However, if the teachings are not taken to their final end, in which they eventually self-deconstruct, then the seeker may be left with a belief such as ‘there is no seeker’. We can term these beliefs dogma or doctrines. They are concepts mimicking a genuine ‘direct realisation of non-duality’. One person may believe ‘I am everything’ while another person believes ‘there is nobody here’. One person may believe there is no path, no seeker, no enlightenment, while another may state the only way is to merge all phenomenal objects into the Self-Subject. Now, armed with merely superficial concepts, we can argue about which of these doctrines or dogmas is true. Now we have a group of various false selves, all caught up within the (fictional) dualistic paradigm.
Such are the various traps of conceptual teachings when the teaching itself is not realised to be within the dualistic paradigm. Clinging to the words without the genuine realisation they point to means that the menu becomes more important than the meal.
A truly non-dual teaching?
So we can see that ALL teachings are dualistic, even the so-called non-teachings, and ALL teachings utilize fictions, at least initially, and your favourite non-dual teaching is no exception!
It’s just a matter of degree: some teachings are far less dualistic than others and point the way out directly and efficiently, which doesn’t necessarily mean they are better teachings, whereas others take a different route, which actually may be more helpful than the more direct teachings at certain points on the journey.
-Pointing out teachings or descriptions of what-is and teaching of any kind all imply duality. What is being pointed out (subject), and to whom (object)? Non-duality doesn’t need a teaching.
-To compare different teachings to each other is dualistic.
-To call one teaching truly non-dual and another dualistic is itself dualistic and relativistic, obviously.
Not that there is anything wrong with apparent duality!
So either ALL teachings/expressions/non-teachings are dualistic….or alternatively one could say that ALL teachings are essentially non-dualistic, as non-duality is all there ‘is’!
To have it any other way would be dualistic, and duality is a fiction!
Another way of putting is that there are not really lots of different teachers and teachings at all – although that is how it may appear from within the fictional dualistic paradigm – there is only Oneness Being ❤
Not that which comes and goes,
But that which knows both comings and goings;
Not that which is confused or clear,
But that which sees both confusion and clarity;
Not that which is happy or depressed,
But that which knows both happiness and depression;
Not that which swells with pride, or is deflated by humiliation,
But that which sees both pride and humiliation, and their effects;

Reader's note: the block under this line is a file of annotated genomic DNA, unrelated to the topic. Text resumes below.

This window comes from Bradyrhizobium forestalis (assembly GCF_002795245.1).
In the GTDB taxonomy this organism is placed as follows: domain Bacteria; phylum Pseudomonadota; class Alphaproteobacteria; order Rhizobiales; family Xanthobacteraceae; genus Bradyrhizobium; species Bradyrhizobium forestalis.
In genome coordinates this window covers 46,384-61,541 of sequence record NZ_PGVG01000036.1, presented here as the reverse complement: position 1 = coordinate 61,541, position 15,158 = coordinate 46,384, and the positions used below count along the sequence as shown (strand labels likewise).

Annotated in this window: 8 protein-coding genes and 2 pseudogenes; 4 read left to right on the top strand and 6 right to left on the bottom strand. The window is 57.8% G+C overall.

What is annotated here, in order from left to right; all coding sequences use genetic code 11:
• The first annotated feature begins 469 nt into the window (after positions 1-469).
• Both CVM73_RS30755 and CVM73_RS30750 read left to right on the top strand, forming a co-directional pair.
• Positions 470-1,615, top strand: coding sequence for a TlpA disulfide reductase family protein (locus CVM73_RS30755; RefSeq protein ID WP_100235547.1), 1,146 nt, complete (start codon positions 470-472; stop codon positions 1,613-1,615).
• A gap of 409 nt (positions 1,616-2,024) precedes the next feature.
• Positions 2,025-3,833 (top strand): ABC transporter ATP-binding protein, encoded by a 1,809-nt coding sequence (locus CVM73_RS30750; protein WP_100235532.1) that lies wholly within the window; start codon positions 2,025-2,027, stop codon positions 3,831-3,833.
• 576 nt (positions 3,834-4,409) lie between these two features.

Not that which is damaged by disease or benefited by medicine,
But that which knows both disease and health;
Not that which has desires and fears,
But that which sees both attraction and aversion;
Not that which judges or is open-minded,
But that which knows judgement and open-mindedness.
Not that which thinks or acts,
But that to which both thoughts and actions appear;
Not the ear, tongue, skin, eyes or nose,
But that to which smell, taste, sensation, vision and sound appear;
That which, in our experience,
is always present,
and unblemished by experiences;
looks with constancy,
always seeing things as they are;
cannot be lost or removed,
is effortlessly present,
and is the innermost essence of your experience;
Know yourself to be that.
This is a beautiful and profound ‘vajra poem’. It was given spontaneously by Gendun Rinpoche, a late Tibetan Buddhist rinpoche (‘precious teacher’), during a talk to his disciples. A book of his teachings called Heart Advice from a Mahamudra Master is highly recommended and teaches all the essentials of Tibetan Buddhism from someone who has a genuine experience of the truth that lies behind the words. Sometimes expositions of Tibetan Buddhism become overly structured and conceptual, but Gendun Rinpoche has a way of not only teaching the concepts, but also of indicating that which is beyond concepts and is also immediate and vital.
Happiness can not be found
through great effort and willpower,
but is already present,
in open relaxation and letting go.
Don’t strain yourself,
there is nothing to do or undo.
Whatever momentarily arises
in the body-mind
has no real importance at all,
has little reality whatsoever.
Why identify with,
and become attached to it,
passing judgement upon it and ourselves?
Far better to simply
let the entire game happen on its own,
springing up and falling back like waves
without changing or manipulating anything
and notice how everything vanishes and reappears, magically,
again and again, time without end.
Only our searching for happiness
prevents us from seeing it.
It’s like a vivid rainbow which you pursue
without ever catching,
or a dog chasing its own tail.
Although peace and happiness
do not exist as an actual thing or place,
it is always available
and accompanies you every instant.
Don’t believe in the reality of good and bad experiences;
they are like today’s ephemeral weather,
like rainbows in the sky.